Belfast Telegraph

Convicted murderer Gareth Anderson wins legal battle after being put into isolation in Maghaberry prison

Belfast High Court (Paul Faith/PA)
Belfast High Court (Paul Faith/PA)

By Alan Erwin

A convicted murderer has won a legal battle over his security re-categorisation in prison.

The Court of Appeal declared that Gareth Anderson was subjected to procedural unfairness in the delay in providing enough reasons for the move.

Anderson, 34, is serving a life sentence for his role in the killing of hospital porter David Hamilton.

Mr Hamilton was beaten to death at his home in the Ballybeen estate, on the outskirts of east Belfast, in 2004.

Anderson, who lived in the same block of flats as the victim, was one of three men convicted of the murder.

He is serving a minimum 16-year sentence for his role in the killing.

Last year he was allegedly put into isolation at HMP Maghaberry following an investigation into the suspected smuggling of illicit substances into the jail.

Anderson's status was also changed from Category C to the maximum security Category A, according to his lawyers.

Proceedings were brought against the Northern Ireland Prison Service, claiming he had not been subject to relevant adjudications.

His lawyers argued that he was held in isolation for weeks without being able to persuade the authorities that the allegations against him were unfounded.

They contended that he had been provided with little information about the alleged misbehaviour, rendering him unable to make meaningful representations in his defence.

Anderson's legal team claimed a justification that he was subject of a joint prison and police investigation was contradicted when they checked with the PSNI.

Although he was returned to the general prison population, he was said to have remained a Category A inmate at that stage.

Anderson mounted a judicial review challenge in a bid to have his re-categorisation  ruled unlawful.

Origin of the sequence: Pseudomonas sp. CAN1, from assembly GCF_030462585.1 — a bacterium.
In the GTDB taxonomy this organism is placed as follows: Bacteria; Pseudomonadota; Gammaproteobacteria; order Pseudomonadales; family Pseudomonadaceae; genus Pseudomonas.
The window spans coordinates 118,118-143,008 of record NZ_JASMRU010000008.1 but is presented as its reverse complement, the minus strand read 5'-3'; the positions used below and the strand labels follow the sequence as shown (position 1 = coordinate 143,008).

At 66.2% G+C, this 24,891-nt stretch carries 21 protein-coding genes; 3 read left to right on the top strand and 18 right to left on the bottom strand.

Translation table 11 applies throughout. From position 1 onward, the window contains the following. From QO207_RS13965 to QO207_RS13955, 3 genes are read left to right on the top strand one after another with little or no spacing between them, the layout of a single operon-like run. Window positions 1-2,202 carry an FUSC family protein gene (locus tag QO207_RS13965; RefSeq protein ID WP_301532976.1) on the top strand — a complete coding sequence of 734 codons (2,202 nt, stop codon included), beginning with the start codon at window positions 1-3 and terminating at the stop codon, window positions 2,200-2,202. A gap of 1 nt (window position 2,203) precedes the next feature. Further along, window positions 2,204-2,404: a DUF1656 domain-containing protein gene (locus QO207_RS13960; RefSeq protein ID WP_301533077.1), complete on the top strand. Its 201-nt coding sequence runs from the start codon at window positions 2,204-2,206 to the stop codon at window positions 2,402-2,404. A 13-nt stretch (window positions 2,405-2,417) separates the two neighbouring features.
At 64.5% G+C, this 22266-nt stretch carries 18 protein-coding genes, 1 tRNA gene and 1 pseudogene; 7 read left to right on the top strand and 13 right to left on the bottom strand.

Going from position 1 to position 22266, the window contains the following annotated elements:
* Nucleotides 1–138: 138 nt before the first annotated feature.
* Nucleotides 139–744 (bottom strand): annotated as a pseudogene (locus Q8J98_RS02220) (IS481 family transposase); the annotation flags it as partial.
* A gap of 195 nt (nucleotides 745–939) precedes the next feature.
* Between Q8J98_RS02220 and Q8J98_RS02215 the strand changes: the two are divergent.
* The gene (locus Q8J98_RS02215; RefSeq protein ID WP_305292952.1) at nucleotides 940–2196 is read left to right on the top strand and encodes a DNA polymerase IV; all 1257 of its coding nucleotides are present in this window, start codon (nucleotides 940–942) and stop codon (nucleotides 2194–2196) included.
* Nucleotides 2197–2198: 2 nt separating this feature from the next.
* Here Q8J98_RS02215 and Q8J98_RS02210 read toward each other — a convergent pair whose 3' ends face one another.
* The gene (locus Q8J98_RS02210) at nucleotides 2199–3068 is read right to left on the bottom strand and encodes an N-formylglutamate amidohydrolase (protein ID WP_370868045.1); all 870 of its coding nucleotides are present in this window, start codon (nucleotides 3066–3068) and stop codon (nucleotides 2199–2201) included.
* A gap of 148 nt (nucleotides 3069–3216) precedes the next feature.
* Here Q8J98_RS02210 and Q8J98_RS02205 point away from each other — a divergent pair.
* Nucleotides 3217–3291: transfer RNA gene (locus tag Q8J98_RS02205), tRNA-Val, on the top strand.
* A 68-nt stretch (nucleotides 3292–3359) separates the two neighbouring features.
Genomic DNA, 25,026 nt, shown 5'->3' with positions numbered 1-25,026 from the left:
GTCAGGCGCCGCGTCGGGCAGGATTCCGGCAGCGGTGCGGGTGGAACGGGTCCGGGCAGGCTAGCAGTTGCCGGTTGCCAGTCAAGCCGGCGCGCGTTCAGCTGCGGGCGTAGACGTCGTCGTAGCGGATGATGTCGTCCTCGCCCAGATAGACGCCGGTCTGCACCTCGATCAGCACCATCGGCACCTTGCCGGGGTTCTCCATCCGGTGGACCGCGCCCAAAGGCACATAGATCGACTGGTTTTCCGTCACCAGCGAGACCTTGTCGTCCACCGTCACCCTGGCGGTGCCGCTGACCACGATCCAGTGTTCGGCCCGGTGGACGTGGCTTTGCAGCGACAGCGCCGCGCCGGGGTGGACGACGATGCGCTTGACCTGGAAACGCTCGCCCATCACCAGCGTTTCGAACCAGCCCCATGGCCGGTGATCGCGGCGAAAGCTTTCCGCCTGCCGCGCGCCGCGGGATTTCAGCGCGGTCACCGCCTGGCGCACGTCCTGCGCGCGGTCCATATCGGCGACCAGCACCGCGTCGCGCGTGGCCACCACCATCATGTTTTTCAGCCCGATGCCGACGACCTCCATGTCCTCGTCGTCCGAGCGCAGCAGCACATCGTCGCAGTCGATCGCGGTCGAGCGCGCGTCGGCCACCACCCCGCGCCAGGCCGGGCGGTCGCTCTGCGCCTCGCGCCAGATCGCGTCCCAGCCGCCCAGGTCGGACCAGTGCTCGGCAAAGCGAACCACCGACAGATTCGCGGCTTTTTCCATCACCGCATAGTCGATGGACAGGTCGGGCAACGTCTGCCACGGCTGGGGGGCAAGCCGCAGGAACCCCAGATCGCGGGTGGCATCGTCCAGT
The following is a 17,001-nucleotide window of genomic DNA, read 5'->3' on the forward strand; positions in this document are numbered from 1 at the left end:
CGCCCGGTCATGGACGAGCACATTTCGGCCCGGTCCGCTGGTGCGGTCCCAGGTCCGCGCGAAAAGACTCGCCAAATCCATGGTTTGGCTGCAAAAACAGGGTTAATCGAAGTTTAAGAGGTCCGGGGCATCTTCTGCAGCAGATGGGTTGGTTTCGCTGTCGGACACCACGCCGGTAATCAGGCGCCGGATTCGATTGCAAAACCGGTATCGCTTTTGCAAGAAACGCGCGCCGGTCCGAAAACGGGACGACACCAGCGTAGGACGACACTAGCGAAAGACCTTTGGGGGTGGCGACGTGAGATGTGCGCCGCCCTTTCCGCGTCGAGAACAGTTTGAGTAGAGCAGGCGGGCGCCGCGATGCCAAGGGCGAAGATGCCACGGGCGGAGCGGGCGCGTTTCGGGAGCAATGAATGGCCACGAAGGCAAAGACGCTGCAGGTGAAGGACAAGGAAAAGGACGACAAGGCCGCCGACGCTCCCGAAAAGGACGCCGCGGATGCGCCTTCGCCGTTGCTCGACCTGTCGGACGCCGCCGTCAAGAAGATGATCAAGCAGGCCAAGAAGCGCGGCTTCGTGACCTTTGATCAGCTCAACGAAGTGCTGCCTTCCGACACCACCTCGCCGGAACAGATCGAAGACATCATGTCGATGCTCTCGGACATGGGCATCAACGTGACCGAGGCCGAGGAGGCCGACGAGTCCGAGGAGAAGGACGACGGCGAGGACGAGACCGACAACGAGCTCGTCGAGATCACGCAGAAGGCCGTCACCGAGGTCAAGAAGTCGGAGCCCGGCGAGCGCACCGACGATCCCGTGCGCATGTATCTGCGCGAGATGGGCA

Issues were raised over the provision of information by prison authorities about the allegations, so that informed representations can be made in rebuttal.

A High Court judge dismissed the case on the basis that he had been given a clear enough indication about the intervention in relation to alleged criminal activity.

But Anderson's lawyer, Eoin Murphy of O'Muirigh Solicitors, said that decision was not maintained in the Court of Appeal.

Judges allowed the challenge and made a declaration, agreed by parties in the case, that Anderson was subject to procedural unfairness in the delay in providing him with an adequate gist of the reasons for his re-categorisation as a Category A prisoner.

Outside court Mr Murphy insisted his client had not been treated in a manner consistent with the obligations imposed on public authorities.

"The Prison Service have a duty to provide as much information as possible to allow for meaningful and informed representations to be made in a prisoner's defence," he said.

"It should not be the case that simply because of incarceration, a person should have qualified rights in defending allegations against them."

The solicitor added: "It is hoped that this will prevent such subversion of the rules in future and clarify those rights which must be adhered to going forward."

Belfast Telegraph Digital


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